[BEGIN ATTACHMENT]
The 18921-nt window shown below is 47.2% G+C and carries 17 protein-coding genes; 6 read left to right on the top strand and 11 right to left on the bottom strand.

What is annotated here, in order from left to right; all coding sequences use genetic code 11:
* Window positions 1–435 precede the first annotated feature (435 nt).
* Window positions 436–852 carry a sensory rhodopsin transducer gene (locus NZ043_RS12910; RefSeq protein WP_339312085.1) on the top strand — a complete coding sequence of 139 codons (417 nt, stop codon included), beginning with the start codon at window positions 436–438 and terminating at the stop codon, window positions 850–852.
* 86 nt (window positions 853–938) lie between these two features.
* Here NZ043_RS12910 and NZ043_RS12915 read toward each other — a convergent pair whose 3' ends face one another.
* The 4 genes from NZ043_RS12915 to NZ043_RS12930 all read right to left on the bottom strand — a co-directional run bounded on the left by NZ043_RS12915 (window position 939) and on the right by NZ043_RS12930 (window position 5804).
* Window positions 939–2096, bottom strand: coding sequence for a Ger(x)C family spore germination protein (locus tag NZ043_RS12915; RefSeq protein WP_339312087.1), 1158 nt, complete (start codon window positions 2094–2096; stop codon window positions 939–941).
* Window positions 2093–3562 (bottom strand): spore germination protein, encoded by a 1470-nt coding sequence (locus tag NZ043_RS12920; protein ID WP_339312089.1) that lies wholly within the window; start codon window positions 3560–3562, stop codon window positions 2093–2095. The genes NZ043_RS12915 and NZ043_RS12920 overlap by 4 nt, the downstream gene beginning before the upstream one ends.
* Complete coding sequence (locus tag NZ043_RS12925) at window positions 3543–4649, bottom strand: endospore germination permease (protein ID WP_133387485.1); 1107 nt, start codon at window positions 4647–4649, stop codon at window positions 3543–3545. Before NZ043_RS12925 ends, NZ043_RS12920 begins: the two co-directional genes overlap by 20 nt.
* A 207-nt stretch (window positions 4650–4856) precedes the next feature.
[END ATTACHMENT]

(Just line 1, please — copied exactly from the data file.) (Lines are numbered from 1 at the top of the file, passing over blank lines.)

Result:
The 18921-nt window shown below is 47.2% G+C and carries 17 protein-coding genes; 6 read left to right on the top strand and 11 right to left on the bottom strand.